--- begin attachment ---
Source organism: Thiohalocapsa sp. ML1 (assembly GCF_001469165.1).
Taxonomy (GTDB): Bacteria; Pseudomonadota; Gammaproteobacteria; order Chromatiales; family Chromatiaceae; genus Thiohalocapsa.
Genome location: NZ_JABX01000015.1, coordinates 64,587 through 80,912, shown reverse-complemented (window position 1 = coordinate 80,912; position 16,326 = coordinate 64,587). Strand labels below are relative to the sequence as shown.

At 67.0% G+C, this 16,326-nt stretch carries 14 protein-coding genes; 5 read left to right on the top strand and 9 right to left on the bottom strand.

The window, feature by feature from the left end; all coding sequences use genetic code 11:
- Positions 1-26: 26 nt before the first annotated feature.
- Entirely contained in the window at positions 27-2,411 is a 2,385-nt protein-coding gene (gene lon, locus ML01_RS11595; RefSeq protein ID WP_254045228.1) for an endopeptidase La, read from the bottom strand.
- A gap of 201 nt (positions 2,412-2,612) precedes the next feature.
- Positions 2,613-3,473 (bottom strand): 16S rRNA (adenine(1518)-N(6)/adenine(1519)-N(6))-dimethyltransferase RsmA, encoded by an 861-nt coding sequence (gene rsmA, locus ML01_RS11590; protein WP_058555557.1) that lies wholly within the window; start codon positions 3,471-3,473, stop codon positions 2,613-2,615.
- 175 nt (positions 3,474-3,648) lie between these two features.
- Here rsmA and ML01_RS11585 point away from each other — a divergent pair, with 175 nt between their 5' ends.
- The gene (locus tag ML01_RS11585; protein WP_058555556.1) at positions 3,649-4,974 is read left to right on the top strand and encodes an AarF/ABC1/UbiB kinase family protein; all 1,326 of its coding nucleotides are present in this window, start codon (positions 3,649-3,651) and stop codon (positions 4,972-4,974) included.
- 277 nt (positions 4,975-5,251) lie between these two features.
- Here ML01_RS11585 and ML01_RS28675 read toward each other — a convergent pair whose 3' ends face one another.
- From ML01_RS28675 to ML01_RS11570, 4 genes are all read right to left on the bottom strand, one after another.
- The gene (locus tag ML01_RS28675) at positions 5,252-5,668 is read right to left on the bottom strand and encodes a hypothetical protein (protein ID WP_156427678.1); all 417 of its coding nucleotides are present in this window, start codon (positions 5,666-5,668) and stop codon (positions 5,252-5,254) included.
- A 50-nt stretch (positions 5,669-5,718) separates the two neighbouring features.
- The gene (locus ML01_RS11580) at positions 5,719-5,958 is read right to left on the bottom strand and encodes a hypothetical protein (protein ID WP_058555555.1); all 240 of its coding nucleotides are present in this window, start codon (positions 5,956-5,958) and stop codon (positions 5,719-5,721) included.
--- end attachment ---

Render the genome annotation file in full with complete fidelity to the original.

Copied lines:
Source organism: Thiohalocapsa sp. ML1 (assembly GCF_001469165.1).
Taxonomy (GTDB): Bacteria; Pseudomonadota; Gammaproteobacteria; order Chromatiales; family Chromatiaceae; genus Thiohalocapsa.
Genome location: NZ_JABX01000015.1, coordinates 64,587 through 80,912, shown reverse-complemented (window position 1 = coordinate 80,912; position 16,326 = coordinate 64,587). Strand labels below are relative to the sequence as shown.

At 67.0% G+C, this 16,326-nt stretch carries 14 protein-coding genes; 5 read left to right on the top strand and 9 right to left on the bottom strand.

The window, feature by feature from the left end; all coding sequences use genetic code 11:
- Positions 1-26: 26 nt before the first annotated feature.
- Entirely contained in the window at positions 27-2,411 is a 2,385-nt protein-coding gene (gene lon, locus ML01_RS11595; RefSeq protein ID WP_254045228.1) for an endopeptidase La, read from the bottom strand.
- A gap of 201 nt (positions 2,412-2,612) precedes the next feature.
- Positions 2,613-3,473 (bottom strand): 16S rRNA (adenine(1518)-N(6)/adenine(1519)-N(6))-dimethyltransferase RsmA, encoded by an 861-nt coding sequence (gene rsmA, locus ML01_RS11590; protein WP_058555557.1) that lies wholly within the window; start codon positions 3,471-3,473, stop codon positions 2,613-2,615.
- 175 nt (positions 3,474-3,648) lie between these two features.
- Here rsmA and ML01_RS11585 point away from each other — a divergent pair, with 175 nt between their 5' ends.
- The gene (locus tag ML01_RS11585; protein WP_058555556.1) at positions 3,649-4,974 is read left to right on the top strand and encodes an AarF/ABC1/UbiB kinase family protein; all 1,326 of its coding nucleotides are present in this window, start codon (positions 3,649-3,651) and stop codon (positions 4,972-4,974) included.
- 277 nt (positions 4,975-5,251) lie between these two features.
- Here ML01_RS11585 and ML01_RS28675 read toward each other — a convergent pair whose 3' ends face one another.
- From ML01_RS28675 to ML01_RS11570, 4 genes are all read right to left on the bottom strand, one after another.
- The gene (locus tag ML01_RS28675) at positions 5,252-5,668 is read right to left on the bottom strand and encodes a hypothetical protein (protein ID WP_156427678.1); all 417 of its coding nucleotides are present in this window, start codon (positions 5,666-5,668) and stop codon (positions 5,252-5,254) included.
- A 50-nt stretch (positions 5,669-5,718) separates the two neighbouring features.
- The gene (locus ML01_RS11580) at positions 5,719-5,958 is read right to left on the bottom strand and encodes a hypothetical protein (protein ID WP_058555555.1); all 240 of its coding nucleotides are present in this window, start codon (positions 5,956-5,958) and stop codon (positions 5,719-5,721) included.